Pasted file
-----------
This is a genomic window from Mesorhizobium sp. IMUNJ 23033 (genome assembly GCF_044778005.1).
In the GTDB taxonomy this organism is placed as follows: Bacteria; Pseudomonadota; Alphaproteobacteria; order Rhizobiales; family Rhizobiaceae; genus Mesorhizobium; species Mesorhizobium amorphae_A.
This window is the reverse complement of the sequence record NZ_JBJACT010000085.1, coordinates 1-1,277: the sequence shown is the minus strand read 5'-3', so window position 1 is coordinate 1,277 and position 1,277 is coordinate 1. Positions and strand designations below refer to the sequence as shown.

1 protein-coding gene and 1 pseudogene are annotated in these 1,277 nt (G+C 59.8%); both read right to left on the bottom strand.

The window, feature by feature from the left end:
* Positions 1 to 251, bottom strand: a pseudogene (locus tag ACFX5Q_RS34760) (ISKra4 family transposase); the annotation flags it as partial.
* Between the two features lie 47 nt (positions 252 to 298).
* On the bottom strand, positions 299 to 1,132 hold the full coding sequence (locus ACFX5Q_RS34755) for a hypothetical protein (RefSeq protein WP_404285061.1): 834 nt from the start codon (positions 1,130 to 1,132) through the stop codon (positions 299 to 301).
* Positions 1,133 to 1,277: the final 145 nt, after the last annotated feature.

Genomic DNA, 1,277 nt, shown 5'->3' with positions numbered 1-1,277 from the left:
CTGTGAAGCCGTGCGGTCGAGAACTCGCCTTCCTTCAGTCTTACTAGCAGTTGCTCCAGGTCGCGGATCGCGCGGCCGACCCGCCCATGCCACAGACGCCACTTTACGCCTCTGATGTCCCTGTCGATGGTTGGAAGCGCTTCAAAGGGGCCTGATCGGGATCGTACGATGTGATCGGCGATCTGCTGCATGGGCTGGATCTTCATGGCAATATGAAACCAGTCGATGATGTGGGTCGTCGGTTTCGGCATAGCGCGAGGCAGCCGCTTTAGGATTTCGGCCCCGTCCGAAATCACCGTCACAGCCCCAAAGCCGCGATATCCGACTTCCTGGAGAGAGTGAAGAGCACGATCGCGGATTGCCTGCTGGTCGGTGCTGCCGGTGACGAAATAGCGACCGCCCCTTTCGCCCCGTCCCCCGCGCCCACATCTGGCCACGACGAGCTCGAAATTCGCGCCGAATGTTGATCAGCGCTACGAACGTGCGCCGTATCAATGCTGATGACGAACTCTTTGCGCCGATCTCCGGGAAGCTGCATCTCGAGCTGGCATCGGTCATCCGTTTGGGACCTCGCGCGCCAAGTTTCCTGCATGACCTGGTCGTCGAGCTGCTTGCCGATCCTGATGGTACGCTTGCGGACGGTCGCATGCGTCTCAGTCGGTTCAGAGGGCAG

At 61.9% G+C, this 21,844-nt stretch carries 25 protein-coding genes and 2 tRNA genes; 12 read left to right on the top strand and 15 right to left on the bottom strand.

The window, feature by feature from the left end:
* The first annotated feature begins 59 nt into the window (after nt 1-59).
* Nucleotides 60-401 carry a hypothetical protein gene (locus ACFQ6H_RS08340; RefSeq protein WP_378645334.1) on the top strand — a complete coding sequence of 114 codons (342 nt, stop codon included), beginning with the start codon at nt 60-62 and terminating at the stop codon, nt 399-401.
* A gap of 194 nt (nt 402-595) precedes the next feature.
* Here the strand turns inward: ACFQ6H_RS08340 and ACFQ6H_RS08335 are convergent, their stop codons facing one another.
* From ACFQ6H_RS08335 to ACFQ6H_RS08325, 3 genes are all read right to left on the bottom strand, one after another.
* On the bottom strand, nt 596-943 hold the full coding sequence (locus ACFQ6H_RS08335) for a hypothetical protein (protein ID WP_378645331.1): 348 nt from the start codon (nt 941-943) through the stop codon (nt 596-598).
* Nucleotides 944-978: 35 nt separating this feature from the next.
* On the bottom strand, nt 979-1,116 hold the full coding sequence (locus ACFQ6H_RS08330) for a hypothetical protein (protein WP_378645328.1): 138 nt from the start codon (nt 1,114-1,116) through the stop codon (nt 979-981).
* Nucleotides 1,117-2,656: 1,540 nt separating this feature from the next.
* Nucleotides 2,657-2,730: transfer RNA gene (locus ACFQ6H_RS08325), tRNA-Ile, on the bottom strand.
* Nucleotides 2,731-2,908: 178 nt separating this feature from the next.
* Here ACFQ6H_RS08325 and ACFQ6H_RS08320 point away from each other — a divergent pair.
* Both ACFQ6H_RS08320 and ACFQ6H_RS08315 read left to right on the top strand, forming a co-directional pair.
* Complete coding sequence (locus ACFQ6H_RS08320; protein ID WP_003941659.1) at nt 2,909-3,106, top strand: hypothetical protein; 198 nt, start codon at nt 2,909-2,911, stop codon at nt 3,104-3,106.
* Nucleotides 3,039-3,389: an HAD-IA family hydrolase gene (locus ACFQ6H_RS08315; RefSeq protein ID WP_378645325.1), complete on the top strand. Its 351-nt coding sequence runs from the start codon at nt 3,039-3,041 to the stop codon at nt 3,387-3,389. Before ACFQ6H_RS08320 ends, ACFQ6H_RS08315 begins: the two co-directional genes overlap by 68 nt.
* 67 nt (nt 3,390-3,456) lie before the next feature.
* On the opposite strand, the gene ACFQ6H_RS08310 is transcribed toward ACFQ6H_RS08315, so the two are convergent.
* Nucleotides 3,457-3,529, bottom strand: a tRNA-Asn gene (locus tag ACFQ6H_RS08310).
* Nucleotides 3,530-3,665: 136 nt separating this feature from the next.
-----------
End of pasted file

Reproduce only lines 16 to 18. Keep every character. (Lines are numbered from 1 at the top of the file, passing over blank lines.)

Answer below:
* A gap of 194 nt (nt 402-595) precedes the next feature.
* Here the strand turns inward: ACFQ6H_RS08340 and ACFQ6H_RS08335 are convergent, their stop codons facing one another.
* From ACFQ6H_RS08335 to ACFQ6H_RS08325, 3 genes are all read right to left on the bottom strand, one after another.